Blood Screening for Herpesviruses using qPCR

In North America alone, approximately eight million volunteers donate blood each year (estimate from the American Association of Blood Banks, see www.aabb.org/content). To ensure the safety of this blood supply, extensive screening occurs prior to donation and through mandatory testing of the blood once it has been received by the blood bank. Mandatory testing includes screening for several viruses and bacteria, including: Hepatitis B, Hepatitis C, HIV-1, HIV-2, HTLV-I and -II, West Nile Virus, and syphilis. In general the blood supply is extremely safe, with relatively few cases of disease transmitted by transfusion each year.

However, in recent years it has been proposed that testing be considered for a number of newly emerging infectious diseases and disease agents, including Chagas disease, Parvovirus B19, Babesia and malaria.1,4 In particular, there have been few studies on the frequency with which many of the human herpesviruses (HSV-1, HSV-2, VZV, EBV, CMV, HHV-6, HHV-7, HHV-8) are found in donated blood, and, prior to the appearance of the work highlighted here,3 only one publication had examined the presence of all eight viruses in a single study.2

Hudnall, et. al., (2008) developed a series of probe-based qPCR assays for each human herpesvirus using the 5’ nuclease format. These assays were developed using general rules for primer and probe design. The primers and probes were manufactured by Sigma Custom Products. The assays were demonstrated to be robust, highly sensitive and specific. The prevalence and viral load for each herpesvirus were examined in leukocyte-enriched blood from a total of 100 randomly selected and healthy donors from southeast Texas.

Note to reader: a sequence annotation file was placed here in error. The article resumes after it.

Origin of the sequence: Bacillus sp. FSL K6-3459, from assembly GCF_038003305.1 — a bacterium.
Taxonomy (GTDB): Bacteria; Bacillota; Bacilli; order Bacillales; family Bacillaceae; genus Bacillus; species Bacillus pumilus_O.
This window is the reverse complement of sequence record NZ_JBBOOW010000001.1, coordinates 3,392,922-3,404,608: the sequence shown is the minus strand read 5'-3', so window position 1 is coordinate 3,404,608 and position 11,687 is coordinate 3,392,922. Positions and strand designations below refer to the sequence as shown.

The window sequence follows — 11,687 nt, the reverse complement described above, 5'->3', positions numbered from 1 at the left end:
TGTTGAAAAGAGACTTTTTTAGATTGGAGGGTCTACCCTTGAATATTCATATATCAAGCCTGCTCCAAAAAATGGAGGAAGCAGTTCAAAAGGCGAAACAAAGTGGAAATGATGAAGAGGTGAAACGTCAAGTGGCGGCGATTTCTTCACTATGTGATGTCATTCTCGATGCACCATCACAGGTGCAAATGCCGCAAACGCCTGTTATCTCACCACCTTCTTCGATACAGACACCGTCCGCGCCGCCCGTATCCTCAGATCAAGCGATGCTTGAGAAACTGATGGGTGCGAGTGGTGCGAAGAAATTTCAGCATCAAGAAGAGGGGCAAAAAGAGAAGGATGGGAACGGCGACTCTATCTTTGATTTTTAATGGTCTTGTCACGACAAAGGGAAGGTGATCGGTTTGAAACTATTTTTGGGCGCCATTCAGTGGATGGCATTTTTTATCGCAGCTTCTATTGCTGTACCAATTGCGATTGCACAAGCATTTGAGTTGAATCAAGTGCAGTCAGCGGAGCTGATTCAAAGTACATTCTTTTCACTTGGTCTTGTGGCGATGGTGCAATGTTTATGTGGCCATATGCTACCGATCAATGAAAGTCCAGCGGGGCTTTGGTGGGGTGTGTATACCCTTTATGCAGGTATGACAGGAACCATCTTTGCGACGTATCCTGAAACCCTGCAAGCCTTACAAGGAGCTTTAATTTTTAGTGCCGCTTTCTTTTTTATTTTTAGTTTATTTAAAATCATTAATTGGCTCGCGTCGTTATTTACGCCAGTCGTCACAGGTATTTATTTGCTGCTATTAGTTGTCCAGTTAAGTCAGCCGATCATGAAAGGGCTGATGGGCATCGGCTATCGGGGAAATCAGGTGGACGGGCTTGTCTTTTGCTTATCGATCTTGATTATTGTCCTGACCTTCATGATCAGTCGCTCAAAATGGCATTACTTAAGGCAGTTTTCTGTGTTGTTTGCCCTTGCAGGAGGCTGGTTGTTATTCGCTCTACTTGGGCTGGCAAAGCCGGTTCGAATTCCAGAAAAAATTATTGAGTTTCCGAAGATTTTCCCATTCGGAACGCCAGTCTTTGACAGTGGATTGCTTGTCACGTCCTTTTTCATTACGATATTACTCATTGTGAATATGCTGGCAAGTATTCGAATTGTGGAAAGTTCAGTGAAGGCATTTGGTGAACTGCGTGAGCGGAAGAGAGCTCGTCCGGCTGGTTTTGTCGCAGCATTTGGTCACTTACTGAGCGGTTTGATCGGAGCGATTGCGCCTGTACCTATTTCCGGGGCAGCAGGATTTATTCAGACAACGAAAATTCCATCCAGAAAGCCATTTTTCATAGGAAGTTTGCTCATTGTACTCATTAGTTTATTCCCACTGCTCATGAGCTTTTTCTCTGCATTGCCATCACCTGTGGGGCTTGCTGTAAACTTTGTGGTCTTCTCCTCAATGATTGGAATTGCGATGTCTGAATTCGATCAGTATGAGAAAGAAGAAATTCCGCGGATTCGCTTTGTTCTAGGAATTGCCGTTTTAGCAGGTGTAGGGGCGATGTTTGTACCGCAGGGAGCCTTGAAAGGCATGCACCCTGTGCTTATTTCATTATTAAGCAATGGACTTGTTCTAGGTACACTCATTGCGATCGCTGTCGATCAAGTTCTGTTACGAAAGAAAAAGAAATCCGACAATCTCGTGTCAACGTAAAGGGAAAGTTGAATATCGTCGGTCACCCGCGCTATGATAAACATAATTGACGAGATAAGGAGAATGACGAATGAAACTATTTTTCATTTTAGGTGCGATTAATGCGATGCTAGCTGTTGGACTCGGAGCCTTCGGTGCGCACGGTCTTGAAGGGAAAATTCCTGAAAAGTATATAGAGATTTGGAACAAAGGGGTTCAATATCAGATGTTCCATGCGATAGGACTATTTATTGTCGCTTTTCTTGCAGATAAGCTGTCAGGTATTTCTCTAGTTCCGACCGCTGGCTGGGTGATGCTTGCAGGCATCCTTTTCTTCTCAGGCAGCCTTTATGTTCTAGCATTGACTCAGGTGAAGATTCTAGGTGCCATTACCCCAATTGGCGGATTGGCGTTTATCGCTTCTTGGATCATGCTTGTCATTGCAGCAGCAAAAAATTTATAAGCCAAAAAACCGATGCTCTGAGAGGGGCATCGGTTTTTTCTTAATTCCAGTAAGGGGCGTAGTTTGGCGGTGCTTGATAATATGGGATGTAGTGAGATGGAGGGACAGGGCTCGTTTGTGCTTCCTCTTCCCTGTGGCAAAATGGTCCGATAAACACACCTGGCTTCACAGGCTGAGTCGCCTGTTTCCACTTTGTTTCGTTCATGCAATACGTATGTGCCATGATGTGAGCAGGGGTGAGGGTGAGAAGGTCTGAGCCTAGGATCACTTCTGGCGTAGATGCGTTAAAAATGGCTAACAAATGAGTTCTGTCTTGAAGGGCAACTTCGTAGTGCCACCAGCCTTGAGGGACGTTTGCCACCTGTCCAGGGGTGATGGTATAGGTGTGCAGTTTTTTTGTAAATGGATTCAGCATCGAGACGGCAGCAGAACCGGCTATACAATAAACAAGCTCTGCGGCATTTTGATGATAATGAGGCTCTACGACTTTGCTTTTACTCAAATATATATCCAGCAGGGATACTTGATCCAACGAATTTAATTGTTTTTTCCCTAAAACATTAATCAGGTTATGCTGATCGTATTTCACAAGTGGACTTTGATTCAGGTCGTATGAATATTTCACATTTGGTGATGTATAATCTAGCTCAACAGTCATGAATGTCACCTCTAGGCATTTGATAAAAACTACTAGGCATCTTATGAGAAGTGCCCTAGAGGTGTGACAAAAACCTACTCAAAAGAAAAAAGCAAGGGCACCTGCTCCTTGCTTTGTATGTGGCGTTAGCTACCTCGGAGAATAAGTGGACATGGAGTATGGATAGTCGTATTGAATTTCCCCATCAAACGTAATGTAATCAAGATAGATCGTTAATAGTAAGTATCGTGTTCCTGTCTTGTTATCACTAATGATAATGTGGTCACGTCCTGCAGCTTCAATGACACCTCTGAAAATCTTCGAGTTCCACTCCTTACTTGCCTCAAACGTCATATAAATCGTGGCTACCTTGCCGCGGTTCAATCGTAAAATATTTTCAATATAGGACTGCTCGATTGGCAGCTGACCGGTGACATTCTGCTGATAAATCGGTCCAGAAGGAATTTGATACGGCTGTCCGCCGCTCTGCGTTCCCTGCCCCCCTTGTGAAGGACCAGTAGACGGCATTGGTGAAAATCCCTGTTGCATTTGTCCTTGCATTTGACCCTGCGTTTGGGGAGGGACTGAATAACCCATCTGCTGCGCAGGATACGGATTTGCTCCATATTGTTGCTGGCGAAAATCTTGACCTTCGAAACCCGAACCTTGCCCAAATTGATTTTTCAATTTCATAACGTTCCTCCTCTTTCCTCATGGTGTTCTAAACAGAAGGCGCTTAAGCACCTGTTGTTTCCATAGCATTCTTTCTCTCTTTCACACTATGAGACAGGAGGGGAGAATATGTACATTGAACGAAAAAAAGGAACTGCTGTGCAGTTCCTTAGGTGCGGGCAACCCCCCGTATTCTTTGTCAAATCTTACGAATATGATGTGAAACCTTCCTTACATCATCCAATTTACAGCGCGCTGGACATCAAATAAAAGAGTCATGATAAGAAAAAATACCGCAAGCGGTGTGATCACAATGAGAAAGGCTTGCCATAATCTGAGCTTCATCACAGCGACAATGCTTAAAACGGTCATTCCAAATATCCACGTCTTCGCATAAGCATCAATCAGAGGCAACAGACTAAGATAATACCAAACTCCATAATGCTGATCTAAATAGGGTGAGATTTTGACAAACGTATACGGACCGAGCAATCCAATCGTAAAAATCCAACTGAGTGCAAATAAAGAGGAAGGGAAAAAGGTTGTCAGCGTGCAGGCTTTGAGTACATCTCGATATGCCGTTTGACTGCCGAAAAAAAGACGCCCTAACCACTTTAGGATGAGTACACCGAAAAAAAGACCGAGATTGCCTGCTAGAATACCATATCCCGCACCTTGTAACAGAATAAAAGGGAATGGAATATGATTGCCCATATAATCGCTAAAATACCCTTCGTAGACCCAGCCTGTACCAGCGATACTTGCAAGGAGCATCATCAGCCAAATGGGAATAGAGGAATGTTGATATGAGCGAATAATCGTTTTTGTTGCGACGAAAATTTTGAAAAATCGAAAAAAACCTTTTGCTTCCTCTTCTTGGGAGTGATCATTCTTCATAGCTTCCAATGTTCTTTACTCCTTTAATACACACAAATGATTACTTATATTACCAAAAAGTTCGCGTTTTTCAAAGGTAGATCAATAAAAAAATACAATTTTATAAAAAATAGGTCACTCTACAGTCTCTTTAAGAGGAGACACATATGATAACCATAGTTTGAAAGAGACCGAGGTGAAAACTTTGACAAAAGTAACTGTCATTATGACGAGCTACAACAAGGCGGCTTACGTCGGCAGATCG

HSV-1, HSV-2, VZV and HHV-8 were not found in any of the donations. On the other hand, EBV was found in 72%, HHV-7 in 65%, HHV-6 type B in 30%, and CMV in 1% of the samples. Most remarkably, one donor sample was found to have greater than 6.1 × 107 HHV-6 type B genome equivalents per mL of blood. This appears to be only the second report of such high levels of HHV-6 type B in an otherwise healthy adult donor.5

The studies of Hudnall et. al. (2008) and others demonstrate the utility and the relative ease with which blood donations may be screened for a variety of unusual and emerging infectious diseases. The application of these assays to the donated blood supply will add significantly to maintaining the current high levels of safety and relative lack of transfusion associated disease transmission.

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References

  1. Alter, H.J., Stramer, S. L. and Dodd, R.Y. Emerging Infectious Diseases That Threaten the Blood Supply. Seminars in Hematology 44: 32-41 (2007)
  2. Hoang, M.P., Rogers, B.B., Dawson, D.B., and Scheuermann, R. H. Quantitation of 8 human herpesviruses in peripheral blood of human immunodeficiency virus-infected patients and healthy blood donors by polymerase chain reaction. American J Clinical Pathology 111:655-659 (1999)
  3. Hudnall, S.D., Chen, T., Allison, P., Tyring, S.K., and Heath A. Herpesvirus prevalence and viral load in healthy blood donors by quantitative real-time polymerase chain reaction. Transfusion 48:1180-1187 (2008).
  4. Koppelman, M.H.G.M., Rood, I.G.H., Fryer, J. F., Baylis, S. A., and Cuypers, H.T.M. Parvovirus B19 genotypes 1 and 2 detection with real-time polymerase chain reaction assays. Vox Sanguinis 93:208-215 (2007)
  5. Ward, K.N., Leong, H.N., Nacheva, E.P., Howard, J., Atkinson, C.E., Davies, N.W., Griffi ths, P.D., and Clark, D.A. Human herpesvirus 6 chromosomal integration in immunocompetent patients results in high levels of viral DNA in blood, sera, and hair follicles. J Clinical Microbiology 44:1571-1574 (2006)

 

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